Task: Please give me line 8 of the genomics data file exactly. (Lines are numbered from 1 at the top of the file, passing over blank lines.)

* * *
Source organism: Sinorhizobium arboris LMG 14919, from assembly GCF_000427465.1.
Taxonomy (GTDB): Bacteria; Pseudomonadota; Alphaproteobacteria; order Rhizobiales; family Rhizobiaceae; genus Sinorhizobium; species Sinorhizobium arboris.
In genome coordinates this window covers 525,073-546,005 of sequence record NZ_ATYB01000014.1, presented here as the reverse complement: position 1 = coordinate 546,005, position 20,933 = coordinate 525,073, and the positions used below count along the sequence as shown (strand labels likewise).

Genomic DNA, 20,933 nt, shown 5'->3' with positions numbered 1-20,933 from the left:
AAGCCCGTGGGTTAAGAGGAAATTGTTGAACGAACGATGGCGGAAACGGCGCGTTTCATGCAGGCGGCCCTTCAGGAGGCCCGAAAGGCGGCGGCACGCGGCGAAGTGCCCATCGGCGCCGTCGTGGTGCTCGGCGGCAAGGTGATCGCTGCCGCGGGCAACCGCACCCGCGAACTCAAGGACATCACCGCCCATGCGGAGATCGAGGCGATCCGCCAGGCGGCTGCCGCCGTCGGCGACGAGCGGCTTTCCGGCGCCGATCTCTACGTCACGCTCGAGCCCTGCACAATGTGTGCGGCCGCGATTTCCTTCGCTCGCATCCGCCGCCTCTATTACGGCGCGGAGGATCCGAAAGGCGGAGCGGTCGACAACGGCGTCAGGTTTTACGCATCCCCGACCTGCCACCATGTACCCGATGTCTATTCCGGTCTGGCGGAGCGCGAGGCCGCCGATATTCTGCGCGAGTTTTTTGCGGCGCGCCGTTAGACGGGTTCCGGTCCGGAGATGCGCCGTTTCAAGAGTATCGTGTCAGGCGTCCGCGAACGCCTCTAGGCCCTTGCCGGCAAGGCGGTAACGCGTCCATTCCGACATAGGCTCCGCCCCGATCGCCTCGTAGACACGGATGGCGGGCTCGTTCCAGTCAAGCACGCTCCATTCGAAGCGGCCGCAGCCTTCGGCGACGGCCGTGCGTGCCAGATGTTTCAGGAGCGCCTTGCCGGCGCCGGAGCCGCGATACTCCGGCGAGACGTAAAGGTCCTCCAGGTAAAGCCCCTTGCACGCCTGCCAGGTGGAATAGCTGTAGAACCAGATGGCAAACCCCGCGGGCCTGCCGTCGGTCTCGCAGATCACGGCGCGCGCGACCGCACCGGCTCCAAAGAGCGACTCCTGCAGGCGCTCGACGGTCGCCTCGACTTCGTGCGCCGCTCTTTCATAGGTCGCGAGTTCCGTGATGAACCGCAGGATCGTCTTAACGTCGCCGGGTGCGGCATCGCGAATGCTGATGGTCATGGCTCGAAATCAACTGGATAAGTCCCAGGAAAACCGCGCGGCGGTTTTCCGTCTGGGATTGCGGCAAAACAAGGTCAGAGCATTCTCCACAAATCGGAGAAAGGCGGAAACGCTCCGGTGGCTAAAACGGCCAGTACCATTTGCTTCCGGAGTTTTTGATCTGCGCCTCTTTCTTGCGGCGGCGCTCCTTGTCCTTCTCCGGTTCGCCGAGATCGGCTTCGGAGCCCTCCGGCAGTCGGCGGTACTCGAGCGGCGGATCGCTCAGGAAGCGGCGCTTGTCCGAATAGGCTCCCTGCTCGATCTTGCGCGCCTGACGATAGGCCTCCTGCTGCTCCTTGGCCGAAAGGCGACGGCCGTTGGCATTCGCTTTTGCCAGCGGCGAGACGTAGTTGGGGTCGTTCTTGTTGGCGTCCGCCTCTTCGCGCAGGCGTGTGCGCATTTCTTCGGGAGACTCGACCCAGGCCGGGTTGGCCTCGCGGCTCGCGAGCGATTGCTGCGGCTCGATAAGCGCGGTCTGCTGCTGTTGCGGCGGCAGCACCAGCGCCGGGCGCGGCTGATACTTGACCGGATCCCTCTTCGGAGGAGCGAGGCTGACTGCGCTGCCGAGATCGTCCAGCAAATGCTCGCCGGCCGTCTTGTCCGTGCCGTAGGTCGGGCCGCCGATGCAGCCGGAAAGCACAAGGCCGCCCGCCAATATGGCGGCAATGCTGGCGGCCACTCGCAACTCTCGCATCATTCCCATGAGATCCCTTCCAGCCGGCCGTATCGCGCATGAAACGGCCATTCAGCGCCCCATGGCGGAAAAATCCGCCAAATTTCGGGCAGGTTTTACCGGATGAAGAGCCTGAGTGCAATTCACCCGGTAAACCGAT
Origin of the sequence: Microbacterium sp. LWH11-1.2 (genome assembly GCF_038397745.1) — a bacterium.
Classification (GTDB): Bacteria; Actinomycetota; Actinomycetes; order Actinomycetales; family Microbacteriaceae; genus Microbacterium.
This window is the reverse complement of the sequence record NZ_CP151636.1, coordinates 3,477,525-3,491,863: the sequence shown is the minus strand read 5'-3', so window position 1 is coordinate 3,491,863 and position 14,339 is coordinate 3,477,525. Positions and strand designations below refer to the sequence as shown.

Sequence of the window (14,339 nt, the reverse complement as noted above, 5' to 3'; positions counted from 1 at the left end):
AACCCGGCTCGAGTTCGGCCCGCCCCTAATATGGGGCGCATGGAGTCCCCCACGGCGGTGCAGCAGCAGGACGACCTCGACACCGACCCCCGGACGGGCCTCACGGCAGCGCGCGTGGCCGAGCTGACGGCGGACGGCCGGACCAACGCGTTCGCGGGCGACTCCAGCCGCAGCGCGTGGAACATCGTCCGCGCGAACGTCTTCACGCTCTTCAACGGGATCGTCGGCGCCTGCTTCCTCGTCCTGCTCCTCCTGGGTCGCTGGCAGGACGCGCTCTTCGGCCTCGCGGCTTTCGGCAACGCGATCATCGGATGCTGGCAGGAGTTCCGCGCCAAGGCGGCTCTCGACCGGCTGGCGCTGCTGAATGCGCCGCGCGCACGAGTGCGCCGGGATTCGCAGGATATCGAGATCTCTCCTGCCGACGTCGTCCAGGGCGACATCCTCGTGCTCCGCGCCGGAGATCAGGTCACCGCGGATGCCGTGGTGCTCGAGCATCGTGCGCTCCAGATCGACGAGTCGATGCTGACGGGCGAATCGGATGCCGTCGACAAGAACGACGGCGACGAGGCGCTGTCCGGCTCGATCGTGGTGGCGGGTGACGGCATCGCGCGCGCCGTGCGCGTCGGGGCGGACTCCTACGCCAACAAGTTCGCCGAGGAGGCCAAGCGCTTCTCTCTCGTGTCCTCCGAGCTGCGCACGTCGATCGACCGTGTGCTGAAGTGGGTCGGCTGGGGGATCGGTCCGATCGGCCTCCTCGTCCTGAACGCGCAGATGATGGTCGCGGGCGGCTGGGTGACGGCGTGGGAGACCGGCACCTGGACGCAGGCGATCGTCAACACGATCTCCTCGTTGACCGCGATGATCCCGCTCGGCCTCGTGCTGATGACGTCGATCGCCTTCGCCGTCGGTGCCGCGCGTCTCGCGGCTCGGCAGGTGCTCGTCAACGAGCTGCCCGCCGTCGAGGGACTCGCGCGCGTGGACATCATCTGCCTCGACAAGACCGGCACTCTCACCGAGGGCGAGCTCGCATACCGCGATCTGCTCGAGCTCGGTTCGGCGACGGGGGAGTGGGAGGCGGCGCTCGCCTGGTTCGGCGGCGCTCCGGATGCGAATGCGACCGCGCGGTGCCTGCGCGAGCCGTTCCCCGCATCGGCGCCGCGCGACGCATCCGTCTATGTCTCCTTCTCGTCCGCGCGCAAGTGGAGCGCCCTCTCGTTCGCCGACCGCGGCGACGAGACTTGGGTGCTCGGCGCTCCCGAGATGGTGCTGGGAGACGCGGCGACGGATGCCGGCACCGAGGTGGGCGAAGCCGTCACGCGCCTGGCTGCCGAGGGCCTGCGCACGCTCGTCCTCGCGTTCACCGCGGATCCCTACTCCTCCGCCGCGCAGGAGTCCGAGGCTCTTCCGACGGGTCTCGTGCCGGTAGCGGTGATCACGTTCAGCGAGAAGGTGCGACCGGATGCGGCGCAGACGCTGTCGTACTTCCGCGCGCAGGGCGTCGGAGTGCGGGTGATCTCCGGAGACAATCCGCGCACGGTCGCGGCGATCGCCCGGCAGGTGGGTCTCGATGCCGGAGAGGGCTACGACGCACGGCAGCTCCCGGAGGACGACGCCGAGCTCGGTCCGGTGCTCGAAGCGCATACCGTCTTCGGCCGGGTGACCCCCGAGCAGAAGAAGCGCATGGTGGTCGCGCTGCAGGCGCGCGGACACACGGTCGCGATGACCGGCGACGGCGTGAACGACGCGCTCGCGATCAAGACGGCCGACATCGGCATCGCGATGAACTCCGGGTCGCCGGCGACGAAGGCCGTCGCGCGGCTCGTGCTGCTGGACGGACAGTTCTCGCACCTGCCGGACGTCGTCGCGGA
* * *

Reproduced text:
This window is the reverse complement of the sequence record NZ_CP151636.1, coordinates 3,477,525-3,491,863: the sequence shown is the minus strand read 5'-3', so window position 1 is coordinate 3,491,863 and position 14,339 is coordinate 3,477,525. Positions and strand designations below refer to the sequence as shown.